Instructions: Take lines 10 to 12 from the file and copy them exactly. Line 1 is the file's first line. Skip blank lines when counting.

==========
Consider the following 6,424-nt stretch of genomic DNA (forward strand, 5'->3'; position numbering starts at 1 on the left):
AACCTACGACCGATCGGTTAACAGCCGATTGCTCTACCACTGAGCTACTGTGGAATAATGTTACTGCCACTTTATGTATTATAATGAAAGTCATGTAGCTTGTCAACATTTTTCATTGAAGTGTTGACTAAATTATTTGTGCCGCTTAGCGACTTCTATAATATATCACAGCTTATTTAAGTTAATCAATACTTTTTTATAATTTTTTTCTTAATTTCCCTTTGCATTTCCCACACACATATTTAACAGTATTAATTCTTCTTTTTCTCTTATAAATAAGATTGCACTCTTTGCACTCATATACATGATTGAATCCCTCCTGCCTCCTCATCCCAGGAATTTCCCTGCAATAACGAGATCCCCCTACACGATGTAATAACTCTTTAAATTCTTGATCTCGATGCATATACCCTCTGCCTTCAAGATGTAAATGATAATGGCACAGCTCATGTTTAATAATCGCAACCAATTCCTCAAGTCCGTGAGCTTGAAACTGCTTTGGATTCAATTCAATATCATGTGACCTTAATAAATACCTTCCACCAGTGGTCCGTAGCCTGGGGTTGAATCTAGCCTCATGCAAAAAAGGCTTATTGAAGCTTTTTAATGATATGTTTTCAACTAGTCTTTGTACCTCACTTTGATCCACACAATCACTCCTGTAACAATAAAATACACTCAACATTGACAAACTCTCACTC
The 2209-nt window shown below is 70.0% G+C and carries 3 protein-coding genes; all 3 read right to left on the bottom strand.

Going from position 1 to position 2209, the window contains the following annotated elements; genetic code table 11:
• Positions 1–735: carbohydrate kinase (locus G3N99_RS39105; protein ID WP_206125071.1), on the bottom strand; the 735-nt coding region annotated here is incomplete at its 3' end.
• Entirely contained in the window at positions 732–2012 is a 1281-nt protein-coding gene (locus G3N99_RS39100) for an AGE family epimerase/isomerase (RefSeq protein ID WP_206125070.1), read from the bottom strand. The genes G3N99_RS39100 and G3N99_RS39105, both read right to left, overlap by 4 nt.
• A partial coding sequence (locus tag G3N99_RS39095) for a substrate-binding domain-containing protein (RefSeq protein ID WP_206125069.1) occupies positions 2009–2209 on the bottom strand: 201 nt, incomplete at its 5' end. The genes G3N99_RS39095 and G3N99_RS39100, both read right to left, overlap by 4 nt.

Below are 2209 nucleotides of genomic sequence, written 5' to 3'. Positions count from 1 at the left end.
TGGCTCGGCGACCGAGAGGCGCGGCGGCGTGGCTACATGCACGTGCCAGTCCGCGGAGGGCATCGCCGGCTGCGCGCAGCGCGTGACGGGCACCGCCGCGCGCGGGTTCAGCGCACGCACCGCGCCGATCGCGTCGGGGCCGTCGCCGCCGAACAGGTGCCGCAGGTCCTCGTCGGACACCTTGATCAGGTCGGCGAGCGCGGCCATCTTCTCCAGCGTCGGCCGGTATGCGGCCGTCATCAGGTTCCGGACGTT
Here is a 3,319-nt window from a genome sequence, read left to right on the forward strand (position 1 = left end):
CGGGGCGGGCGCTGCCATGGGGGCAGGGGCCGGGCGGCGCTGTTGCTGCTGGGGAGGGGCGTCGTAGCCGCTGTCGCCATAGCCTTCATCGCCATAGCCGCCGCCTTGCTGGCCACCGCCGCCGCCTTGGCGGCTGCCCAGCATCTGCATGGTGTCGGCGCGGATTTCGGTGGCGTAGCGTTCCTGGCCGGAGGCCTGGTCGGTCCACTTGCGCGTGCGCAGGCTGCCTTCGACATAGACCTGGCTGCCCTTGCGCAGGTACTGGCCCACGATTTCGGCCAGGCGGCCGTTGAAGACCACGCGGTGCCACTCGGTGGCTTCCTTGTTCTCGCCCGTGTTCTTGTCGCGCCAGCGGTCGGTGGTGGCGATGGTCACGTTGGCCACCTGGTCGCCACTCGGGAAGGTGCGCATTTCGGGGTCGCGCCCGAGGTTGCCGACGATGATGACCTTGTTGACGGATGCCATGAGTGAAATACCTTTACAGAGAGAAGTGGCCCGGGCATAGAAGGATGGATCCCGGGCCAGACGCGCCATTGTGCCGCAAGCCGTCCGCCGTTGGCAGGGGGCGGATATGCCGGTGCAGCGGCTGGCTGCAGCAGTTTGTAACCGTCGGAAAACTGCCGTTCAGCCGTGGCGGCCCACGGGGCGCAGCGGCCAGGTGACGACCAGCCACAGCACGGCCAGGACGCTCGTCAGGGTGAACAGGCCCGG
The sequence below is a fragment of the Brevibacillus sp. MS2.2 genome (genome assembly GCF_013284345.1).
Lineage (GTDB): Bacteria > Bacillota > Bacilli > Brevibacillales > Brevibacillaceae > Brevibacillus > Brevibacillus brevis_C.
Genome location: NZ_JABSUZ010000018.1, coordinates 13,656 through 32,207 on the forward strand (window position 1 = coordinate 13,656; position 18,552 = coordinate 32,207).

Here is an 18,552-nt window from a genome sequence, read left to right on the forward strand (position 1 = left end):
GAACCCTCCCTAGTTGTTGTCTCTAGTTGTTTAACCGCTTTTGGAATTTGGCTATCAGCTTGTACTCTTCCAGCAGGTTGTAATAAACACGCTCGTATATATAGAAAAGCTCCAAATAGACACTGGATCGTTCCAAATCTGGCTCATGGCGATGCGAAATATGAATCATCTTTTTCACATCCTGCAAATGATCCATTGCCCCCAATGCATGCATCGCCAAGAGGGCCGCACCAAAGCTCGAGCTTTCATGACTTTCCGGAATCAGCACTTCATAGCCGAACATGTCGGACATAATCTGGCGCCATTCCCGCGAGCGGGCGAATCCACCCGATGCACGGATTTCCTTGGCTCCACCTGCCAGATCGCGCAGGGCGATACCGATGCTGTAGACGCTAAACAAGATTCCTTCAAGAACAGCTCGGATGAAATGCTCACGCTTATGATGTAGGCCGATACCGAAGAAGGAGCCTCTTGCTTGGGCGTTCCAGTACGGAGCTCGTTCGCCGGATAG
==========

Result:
Here is a 3,319-nt window from a genome sequence, read left to right on the forward strand (position 1 = left end):
CGGGGCGGGCGCTGCCATGGGGGCAGGGGCCGGGCGGCGCTGTTGCTGCTGGGGAGGGGCGTCGTAGCCGCTGTCGCCATAGCCTTCATCGCCATAGCCGCCGCCTTGCTGGCCACCGCCGCCGCCTTGGCGGCTGCCCAGCATCTGCATGGTGTCGGCGCGGATTTCGGTGGCGTAGCGTTCCTGGCCGGAGGCCTGGTCGGTCCACTTGCGCGTGCGCAGGCTGCCTTCGACATAGACCTGGCTGCCCTTGCGCAGGTACTGGCCCACGATTTCGGCCAGGCGGCCGTTGAAGACCACGCGGTGCCACTCGGTGGCTTCCTTGTTCTCGCCCGTGTTCTTGTCGCGCCAGCGGTCGGTGGTGGCGATGGTCACGTTGGCCACCTGGTCGCCACTCGGGAAGGTGCGCATTTCGGGGTCGCGCCCGAGGTTGCCGACGATGATGACCTTGTTGACGGATGCCATGAGTGAAATACCTTTACAGAGAGAAGTGGCCCGGGCATAGAAGGATGGATCCCGGGCCAGACGCGCCATTGTGCCGCAAGCCGTCCGCCGTTGGCAGGGGGCGGATATGCCGGTGCAGCGGCTGGCTGCAGCAGTTTGTAACCGTCGGAAAACTGCCGTTCAGCCGTGGCGGCCCACGGGGCGCAGCGGCCAGGTGACGACCAGCCACAGCACGGCCAGGACGCTCGTCAGGGTGAACAGGCCCGG
The sequence below is a fragment of the Brevibacillus sp. MS2.2 genome (genome assembly GCF_013284345.1).